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Genes Conserved For Arbuscular Mycorrhizal Symbiosis Identified Through Phylogenomics

A. Bravo, T. York, N. Pumplin, L. Mueller, M. J. Harrison
Published 2016 · Biology, Medicine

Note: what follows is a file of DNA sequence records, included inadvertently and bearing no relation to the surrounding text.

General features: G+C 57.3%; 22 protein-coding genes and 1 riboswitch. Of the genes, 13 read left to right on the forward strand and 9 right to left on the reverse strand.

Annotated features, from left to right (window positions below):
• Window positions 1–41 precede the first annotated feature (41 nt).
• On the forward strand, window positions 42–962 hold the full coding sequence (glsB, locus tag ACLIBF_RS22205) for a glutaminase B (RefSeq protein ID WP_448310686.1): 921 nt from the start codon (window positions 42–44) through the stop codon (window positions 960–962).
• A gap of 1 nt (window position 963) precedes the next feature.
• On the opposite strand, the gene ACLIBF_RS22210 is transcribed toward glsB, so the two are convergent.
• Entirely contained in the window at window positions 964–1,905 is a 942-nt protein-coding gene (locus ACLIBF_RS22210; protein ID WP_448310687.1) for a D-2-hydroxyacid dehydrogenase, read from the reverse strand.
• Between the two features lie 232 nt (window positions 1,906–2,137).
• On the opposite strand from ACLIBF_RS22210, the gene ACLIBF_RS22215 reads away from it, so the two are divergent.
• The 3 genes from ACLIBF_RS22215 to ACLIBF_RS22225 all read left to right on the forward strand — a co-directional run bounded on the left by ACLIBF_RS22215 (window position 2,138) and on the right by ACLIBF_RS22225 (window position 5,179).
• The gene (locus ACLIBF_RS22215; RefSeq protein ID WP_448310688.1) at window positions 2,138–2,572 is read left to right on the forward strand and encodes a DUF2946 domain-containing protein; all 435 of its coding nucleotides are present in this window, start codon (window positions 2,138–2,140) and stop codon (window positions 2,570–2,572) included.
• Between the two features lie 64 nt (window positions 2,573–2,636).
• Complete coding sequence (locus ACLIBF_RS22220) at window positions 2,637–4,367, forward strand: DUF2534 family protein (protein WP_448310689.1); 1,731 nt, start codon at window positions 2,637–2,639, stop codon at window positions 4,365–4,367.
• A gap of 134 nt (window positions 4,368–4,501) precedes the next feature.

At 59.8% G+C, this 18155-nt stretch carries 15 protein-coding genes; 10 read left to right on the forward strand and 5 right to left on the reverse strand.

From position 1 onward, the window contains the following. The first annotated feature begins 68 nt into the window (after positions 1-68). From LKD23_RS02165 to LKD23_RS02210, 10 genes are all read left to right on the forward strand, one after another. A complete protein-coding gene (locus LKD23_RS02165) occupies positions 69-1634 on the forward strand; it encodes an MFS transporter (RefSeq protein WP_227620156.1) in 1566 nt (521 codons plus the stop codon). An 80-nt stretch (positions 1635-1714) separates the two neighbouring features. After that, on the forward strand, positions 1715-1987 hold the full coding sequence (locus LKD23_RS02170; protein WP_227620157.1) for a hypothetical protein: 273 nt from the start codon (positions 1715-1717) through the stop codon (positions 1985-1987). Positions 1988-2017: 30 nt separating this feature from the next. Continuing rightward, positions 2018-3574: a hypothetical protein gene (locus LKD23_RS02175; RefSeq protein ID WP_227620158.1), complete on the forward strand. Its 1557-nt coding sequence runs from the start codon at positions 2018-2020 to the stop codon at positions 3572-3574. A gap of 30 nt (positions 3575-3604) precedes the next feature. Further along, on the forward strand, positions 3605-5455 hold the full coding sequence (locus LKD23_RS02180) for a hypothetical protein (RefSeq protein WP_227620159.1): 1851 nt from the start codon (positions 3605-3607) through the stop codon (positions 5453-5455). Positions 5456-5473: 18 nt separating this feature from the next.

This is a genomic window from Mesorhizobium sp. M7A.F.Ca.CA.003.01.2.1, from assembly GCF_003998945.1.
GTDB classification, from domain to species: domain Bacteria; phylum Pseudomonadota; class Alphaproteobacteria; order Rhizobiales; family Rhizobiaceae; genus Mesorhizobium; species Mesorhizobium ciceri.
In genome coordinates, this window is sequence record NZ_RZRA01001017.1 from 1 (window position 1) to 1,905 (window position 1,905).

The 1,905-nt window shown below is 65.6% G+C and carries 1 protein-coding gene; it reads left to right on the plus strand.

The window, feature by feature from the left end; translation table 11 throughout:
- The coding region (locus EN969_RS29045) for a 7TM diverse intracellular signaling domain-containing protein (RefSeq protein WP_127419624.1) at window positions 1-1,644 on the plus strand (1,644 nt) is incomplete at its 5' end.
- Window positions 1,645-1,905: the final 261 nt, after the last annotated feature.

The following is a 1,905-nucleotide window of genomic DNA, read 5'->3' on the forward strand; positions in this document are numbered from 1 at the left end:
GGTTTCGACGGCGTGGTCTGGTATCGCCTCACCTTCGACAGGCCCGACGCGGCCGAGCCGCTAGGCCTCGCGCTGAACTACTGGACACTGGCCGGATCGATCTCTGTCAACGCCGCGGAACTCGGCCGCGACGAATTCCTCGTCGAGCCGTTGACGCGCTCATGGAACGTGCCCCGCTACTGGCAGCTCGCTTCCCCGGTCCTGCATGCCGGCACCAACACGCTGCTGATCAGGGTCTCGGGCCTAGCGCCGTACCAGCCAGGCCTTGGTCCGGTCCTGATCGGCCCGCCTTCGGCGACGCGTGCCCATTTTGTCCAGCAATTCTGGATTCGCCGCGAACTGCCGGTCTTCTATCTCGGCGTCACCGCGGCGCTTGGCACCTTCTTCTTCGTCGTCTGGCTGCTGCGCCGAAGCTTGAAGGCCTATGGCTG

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Arbuscular mycorrhizal symbiosis (AMS), a widespread mutualistic association of land plants and fungi1, is predicted to have arisen once, early in the evolution of land plants2–4. Consistent with this notion, several genes required for AMS have been conserved throughout evolution5 and their symbiotic functions preserved, at least between monocot and dicot plants6,7. Despite its significance, knowledge of the plants' genetic programme for AMS is limited. To date, most genes required for AMS have been found through commonalities with the evolutionarily younger nitrogen-fixing Rhizobium legume symbiosis (RLS)8 or by reverse genetic analyses of differentially expressed candidate genes9. Large sequence-indexed insertion mutant collections and recent genome editing technologies have vastly increased the power of reverse genetics but selection of candidate genes, from the thousands of genes that change expression during AMS, remains an arbitrary process. Here, we describe a phylogenomics approach to identify genes whose evolutionary history predicts conservation for AMS and we demonstrate the accuracy of the predictions through reverse genetics analysis. Phylogenomics analysis of 50 plant genomes resulted in 138 genes from Medicago truncatula predicted to function in AMS. This includes 15 genes with known roles in AMS. Additionally, we demonstrate that mutants in six previously uncharacterized AMS-conserved genes are all impaired in AMS. Our results demonstrate that phylogenomics is an effective strategy to identify a set of evolutionarily conserved genes required for AMS.
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